Stretch or Strengthen! What Are Your Hip Flexors Asking You to do?Sep 19, 2023
I posted the following thread to my IG a little while back and it received a lot of traction.
I expanded on the foot/calf one already in this blog post. So here are some more details on the hip flexor piece.
I see two camps of thought going around when it comes to hip flexors:
1 - Your hip flexors ARE tight and short, you need to stretch them.
2 - Your hip flexors AREN’T tight and short, they are just weak, and you need to strengthen them.
I think a little bit of both can be true, but I don’t agree in full with either of those!
In my opinion:
A lot of times the hip flexors are chronically in a shortened position, but stretching them isn’t going to make much of a difference long-term unless we change the position.
In the anatomy drawing above, the hip flexors are on the front and the hamstrings are on the back. If/when the pelvis is more tipped forward the hip flexors are in a chronically shortened position. They will struggle to lengthen (aka. Feel tight) because of the position of the pelvis. And then layered on top, they will likely feel tight because they are weak and are just doing all they can to hold it together all the time. It’s a both/and situation. We need to optimize the position of the pelvis AND strengthen the hip flexors.
How do we address the position?
Enter the hamstrings! See them there in the drawing above on the back of the pelvis? We can use the proximal hamstrings, the hamstring right up at the top by the pelvis, to help stabilize and tip the pelvis back more into neutral. Keep in mind that neutral isn’t the butt just tucked all the way under!
Remember how I always say the body is smart? It subconsciously tries to create a quick fix that isn’t necessarily the “right” fix. A lot of times the unconscious strategy to do this is to just squeeze the glutes in an effort to tip that pelvis back. We don’t want this! It just adds another layer of compression on top. Can you say pancake butt?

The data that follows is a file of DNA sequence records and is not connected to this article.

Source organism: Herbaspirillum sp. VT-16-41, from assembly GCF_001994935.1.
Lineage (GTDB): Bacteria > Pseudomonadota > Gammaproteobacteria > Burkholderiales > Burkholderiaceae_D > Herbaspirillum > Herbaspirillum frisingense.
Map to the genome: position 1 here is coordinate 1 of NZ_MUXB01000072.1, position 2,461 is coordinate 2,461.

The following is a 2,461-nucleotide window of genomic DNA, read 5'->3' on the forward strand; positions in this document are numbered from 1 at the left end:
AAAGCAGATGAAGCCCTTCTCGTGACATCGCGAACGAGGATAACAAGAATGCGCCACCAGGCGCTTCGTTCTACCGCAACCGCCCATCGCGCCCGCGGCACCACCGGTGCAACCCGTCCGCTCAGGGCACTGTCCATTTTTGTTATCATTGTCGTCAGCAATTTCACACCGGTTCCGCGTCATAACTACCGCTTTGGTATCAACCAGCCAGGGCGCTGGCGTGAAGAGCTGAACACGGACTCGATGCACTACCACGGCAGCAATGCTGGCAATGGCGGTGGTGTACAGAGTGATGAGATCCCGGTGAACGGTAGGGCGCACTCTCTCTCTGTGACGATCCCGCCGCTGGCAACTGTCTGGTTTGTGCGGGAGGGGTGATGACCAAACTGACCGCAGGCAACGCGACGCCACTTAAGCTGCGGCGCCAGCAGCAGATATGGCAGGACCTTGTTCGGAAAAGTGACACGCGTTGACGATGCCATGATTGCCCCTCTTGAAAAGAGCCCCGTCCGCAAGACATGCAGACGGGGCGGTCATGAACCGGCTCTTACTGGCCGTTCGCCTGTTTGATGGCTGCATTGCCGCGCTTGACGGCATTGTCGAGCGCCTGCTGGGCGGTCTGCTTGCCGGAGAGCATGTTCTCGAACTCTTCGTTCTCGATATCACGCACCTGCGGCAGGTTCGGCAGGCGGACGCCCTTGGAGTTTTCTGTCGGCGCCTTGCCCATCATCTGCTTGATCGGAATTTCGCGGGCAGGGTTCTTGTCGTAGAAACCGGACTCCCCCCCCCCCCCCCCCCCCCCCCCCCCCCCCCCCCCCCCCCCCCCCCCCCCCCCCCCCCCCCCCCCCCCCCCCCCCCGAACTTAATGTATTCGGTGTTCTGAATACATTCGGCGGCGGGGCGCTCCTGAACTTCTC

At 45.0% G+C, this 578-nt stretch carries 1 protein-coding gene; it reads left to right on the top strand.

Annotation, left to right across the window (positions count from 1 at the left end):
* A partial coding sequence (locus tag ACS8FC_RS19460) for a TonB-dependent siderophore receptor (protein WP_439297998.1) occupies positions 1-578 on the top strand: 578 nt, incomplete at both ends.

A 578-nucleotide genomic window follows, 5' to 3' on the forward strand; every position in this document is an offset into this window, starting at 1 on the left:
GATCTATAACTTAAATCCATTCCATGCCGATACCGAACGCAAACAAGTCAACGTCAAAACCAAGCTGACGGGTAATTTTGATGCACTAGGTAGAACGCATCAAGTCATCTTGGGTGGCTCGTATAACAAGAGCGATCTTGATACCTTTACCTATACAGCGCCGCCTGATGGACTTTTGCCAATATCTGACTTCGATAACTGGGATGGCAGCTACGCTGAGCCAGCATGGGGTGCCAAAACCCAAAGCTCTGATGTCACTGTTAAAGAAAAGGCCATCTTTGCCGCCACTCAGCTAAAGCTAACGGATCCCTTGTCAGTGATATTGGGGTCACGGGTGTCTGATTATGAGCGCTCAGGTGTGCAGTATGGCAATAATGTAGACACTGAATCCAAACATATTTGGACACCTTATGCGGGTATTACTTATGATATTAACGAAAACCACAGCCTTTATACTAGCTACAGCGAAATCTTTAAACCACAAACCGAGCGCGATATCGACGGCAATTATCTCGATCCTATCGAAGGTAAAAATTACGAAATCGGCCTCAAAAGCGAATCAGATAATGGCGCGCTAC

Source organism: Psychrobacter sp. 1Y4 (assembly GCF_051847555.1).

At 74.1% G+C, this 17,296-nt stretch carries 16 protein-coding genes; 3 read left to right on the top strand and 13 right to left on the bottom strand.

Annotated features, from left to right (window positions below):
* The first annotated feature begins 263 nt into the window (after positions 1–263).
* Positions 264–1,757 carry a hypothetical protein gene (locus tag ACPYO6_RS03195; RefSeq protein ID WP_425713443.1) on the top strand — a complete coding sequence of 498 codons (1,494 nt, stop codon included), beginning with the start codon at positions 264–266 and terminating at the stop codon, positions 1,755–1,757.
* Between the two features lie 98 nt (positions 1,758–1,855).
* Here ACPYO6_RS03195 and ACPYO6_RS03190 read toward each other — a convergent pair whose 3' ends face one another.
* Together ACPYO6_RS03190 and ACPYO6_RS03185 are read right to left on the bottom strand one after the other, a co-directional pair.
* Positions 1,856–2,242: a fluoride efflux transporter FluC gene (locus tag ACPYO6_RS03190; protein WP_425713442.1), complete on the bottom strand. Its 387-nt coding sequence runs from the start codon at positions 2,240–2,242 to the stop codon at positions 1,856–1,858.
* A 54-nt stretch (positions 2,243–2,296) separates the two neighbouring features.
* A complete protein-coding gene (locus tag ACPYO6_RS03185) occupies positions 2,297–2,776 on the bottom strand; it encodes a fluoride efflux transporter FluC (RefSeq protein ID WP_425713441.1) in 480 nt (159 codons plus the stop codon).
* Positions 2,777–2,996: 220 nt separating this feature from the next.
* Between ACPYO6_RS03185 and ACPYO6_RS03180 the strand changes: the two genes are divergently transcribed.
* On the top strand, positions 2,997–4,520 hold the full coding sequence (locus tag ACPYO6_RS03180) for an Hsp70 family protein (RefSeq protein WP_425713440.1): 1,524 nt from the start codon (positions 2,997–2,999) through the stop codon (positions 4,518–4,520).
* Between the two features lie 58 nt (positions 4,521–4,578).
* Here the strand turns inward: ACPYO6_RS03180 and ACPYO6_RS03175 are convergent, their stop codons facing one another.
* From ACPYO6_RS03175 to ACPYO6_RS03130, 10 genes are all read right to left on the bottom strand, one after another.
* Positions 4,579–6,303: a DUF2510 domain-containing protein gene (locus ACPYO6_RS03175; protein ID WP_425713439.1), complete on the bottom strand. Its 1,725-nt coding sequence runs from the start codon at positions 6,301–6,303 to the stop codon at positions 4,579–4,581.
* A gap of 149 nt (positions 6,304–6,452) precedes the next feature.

Here are a few ways to help find those proximal hamstrings and orient your pelvis without squeezing your glutes. If you’ve been here a while they’ll look familiar. I use them a lot, for good reason!
This one practices moving the pelvis through its full range, tipping forward and back.
Then this one uses those proximal hamstrings to find a bit more neutral. Do not over-tuck, just start with dragging the feet and feeling those muscles on the back of the leg kick in. Think of the lift (just enough to slide a piece of paper under your butt) as more of a lift and spread (aka. no glute squeezing).
A lot of times that tightness can feel worse on the left, even pinchy. Often this is because that tip forward is even more pronounced on the left. If this is the case for you give this a try:
Once you are fully in the 90-90 Breathing position (aka. step through all the cuing in the video before adding this part), get heavier in the heel of the left and press your upper right arm into the ground like described in the “asymmetric arm” part at the very end of the video. This will help you very slightly turn to the left and tip that side back a bit more. THEN we strengthen it!
This is one of my favorites to start with because it encourages finding the hamstrings and the pelvis position first right in the exercise itself!
And of course, breathing matters too.
I know, I know. Eye roll, she’s talking about breathing again.
Just do me a favor and look real quick at where that other pesky hip flexor, your psoas, sits.
The psoas is a hip flexor that is integrated with the deep core muscles AND the diaphragm. With each breath, the psoas works with the diaphragm and deep core to facilitate respiration and spinal stability. Chronic “vertical breathing,” rib flare, and states of stress and anxiety can leave the psoas overworked and over-tensioned in a way that stretching can never touch. I’ll definitely plan to expand on this part soon
The point is, it’s ALL connected!
That’s why in my Women’s Running Academy we get to know your body AS A WHOLE - everything from your breathing and targeted movement and posture assessments to strength training and running gait all to have you feeling strong and keep you making forward progress toward your goals!
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